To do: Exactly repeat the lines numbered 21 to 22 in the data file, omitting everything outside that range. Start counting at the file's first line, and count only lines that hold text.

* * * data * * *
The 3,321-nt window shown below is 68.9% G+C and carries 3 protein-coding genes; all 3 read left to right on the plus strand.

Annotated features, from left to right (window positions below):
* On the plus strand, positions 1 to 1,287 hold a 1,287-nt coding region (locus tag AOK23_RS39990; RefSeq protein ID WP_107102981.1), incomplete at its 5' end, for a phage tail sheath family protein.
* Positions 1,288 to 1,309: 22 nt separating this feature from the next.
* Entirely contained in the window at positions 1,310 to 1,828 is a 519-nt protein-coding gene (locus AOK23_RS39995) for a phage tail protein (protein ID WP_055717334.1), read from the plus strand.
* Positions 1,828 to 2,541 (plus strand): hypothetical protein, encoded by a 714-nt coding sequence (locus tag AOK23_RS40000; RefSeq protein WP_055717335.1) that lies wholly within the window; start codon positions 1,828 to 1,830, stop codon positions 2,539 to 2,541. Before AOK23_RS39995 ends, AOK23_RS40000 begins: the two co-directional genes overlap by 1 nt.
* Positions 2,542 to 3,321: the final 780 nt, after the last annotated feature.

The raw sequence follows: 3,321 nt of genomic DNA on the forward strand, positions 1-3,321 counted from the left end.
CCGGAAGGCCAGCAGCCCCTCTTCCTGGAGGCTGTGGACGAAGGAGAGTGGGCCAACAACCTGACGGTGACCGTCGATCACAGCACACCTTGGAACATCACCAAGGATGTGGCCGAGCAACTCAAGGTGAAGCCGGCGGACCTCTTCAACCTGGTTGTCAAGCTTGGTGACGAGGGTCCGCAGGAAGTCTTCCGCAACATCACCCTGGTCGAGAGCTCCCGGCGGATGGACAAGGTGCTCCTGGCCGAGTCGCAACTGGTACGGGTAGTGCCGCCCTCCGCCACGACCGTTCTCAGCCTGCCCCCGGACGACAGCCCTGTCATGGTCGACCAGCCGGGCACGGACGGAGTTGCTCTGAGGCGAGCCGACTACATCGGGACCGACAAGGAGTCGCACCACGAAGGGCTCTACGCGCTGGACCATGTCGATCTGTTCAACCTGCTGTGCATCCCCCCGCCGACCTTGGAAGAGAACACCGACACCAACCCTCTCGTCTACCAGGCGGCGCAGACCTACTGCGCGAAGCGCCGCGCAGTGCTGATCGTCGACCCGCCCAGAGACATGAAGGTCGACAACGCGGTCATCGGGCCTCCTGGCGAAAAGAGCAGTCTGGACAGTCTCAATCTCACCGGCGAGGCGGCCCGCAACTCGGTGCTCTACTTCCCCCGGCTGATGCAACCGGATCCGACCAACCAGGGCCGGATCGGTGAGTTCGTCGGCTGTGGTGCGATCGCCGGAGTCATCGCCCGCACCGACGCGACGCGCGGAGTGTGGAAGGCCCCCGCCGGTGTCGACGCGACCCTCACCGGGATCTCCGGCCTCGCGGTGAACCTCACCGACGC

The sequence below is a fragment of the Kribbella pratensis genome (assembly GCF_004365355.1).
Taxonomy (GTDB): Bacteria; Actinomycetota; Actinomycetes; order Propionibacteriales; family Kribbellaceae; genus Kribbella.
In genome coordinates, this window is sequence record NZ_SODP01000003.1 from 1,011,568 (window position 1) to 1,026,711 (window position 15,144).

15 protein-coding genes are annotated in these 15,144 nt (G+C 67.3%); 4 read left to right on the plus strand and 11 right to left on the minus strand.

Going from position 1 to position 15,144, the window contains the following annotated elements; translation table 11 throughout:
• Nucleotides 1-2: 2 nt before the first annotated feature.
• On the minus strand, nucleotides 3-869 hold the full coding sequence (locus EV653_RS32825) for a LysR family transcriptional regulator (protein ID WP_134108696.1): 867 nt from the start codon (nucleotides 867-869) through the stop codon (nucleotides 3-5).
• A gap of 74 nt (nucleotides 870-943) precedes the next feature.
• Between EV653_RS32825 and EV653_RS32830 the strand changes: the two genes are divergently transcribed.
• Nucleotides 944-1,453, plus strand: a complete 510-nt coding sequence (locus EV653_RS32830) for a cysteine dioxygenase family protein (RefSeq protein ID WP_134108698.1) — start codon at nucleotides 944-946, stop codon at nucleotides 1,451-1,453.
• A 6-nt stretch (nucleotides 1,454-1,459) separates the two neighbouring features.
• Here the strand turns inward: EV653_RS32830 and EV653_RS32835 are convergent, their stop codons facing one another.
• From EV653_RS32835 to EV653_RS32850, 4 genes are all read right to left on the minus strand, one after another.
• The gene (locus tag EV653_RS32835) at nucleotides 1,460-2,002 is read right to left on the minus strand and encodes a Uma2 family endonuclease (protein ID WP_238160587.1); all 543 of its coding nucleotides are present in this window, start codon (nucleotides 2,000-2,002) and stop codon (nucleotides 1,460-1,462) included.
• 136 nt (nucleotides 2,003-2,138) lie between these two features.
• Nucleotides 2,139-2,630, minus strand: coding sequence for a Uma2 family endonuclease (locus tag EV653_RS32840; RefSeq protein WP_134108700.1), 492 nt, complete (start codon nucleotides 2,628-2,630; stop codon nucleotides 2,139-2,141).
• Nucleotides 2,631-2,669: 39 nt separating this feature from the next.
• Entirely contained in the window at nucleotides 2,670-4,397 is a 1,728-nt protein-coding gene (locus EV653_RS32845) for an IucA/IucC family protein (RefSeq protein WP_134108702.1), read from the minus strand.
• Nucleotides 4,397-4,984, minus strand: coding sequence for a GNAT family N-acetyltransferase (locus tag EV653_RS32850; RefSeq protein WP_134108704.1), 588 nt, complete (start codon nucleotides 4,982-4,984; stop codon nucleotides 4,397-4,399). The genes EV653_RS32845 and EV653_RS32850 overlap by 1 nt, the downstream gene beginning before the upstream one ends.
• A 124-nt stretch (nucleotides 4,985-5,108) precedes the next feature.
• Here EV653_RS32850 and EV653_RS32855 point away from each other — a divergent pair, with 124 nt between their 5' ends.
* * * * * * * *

• Here the strand turns inward: EV653_RS32830 and EV653_RS32835 are convergent, their stop codons facing one another.
• From EV653_RS32835 to EV653_RS32850, 4 genes are all read right to left on the minus strand, one after another.